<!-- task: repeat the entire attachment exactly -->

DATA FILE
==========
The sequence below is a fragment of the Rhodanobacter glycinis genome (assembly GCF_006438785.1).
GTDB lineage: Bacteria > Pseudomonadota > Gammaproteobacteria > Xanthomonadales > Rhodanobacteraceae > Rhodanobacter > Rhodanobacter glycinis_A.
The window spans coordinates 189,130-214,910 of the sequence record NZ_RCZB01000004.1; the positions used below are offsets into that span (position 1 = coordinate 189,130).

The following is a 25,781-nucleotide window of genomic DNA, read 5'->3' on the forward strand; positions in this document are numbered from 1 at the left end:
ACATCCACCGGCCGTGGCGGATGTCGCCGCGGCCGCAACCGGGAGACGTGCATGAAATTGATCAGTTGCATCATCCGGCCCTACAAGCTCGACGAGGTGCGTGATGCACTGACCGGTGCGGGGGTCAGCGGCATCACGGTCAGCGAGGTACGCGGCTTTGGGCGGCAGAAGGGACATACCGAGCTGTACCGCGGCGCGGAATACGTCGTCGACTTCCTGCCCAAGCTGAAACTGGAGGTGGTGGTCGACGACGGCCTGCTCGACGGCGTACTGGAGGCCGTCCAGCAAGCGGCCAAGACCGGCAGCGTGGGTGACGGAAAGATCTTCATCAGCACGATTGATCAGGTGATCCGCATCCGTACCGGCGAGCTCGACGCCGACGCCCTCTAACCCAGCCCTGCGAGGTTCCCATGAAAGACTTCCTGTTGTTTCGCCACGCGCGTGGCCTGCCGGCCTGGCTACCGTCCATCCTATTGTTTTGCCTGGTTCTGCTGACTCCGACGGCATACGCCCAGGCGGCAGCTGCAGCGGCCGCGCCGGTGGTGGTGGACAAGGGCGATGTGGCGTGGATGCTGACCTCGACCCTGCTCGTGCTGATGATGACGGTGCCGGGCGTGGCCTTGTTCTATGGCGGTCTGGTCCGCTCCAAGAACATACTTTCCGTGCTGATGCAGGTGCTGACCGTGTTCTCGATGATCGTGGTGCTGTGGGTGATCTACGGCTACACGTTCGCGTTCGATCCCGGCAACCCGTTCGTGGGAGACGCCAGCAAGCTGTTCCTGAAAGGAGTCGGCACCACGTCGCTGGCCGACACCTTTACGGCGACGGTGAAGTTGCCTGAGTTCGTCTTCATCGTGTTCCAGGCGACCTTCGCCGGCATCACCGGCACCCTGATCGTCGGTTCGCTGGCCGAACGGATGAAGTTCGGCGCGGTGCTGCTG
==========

The sequence below is a fragment of the Rhodanobacter glycinis genome (assembly GCF_006438785.1).
GTDB lineage: Bacteria > Pseudomonadota > Gammaproteobacteria > Xanthomonadales > Rhodanobacteraceae > Rhodanobacter > Rhodanobacter glycinis_A.
The window spans coordinates 189,130-214,910 of the sequence record NZ_RCZB01000004.1; the positions used below are offsets into that span (position 1 = coordinate 189,130).

The following is a 25,781-nucleotide window of genomic DNA, read 5'->3' on the forward strand; positions in this document are numbered from 1 at the left end:
ACATCCACCGGCCGTGGCGGATGTCGCCGCGGCCGCAACCGGGAGACGTGCATGAAATTGATCAGTTGCATCATCCGGCCCTACAAGCTCGACGAGGTGCGTGATGCACTGACCGGTGCGGGGGTCAGCGGCATCACGGTCAGCGAGGTACGCGGCTTTGGGCGGCAGAAGGGACATACCGAGCTGTACCGCGGCGCGGAATACGTCGTCGACTTCCTGCCCAAGCTGAAACTGGAGGTGGTGGTCGACGACGGCCTGCTCGACGGCGTACTGGAGGCCGTCCAGCAAGCGGCCAAGACCGGCAGCGTGGGTGACGGAAAGATCTTCATCAGCACGATTGATCAGGTGATCCGCATCCGTACCGGCGAGCTCGACGCCGACGCCCTCTAACCCAGCCCTGCGAGGTTCCCATGAAAGACTTCCTGTTGTTTCGCCACGCGCGTGGCCTGCCGGCCTGGCTACCGTCCATCCTATTGTTTTGCCTGGTTCTGCTGACTCCGACGGCATACGCCCAGGCGGCAGCTGCAGCGGCCGCGCCGGTGGTGGTGGACAAGGGCGATGTGGCGTGGATGCTGACCTCGACCCTGCTCGTGCTGATGATGACGGTGCCGGGCGTGGCCTTGTTCTATGGCGGTCTGGTCCGCTCCAAGAACATACTTTCCGTGCTGATGCAGGTGCTGACCGTGTTCTCGATGATCGTGGTGCTGTGGGTGATCTACGGCTACACGTTCGCGTTCGATCCCGGCAACCCGTTCGTGGGAGACGCCAGCAAGCTGTTCCTGAAAGGAGTCGGCACCACGTCGCTGGCCGACACCTTTACGGCGACGGTGAAGTTGCCTGAGTTCGTCTTCATCGTGTTCCAGGCGACCTTCGCCGGCATCACCGGCACCCTGATCGTCGGTTCGCTGGCCGAACGGATGAAGTTCGGCGCGGTGCTGCTG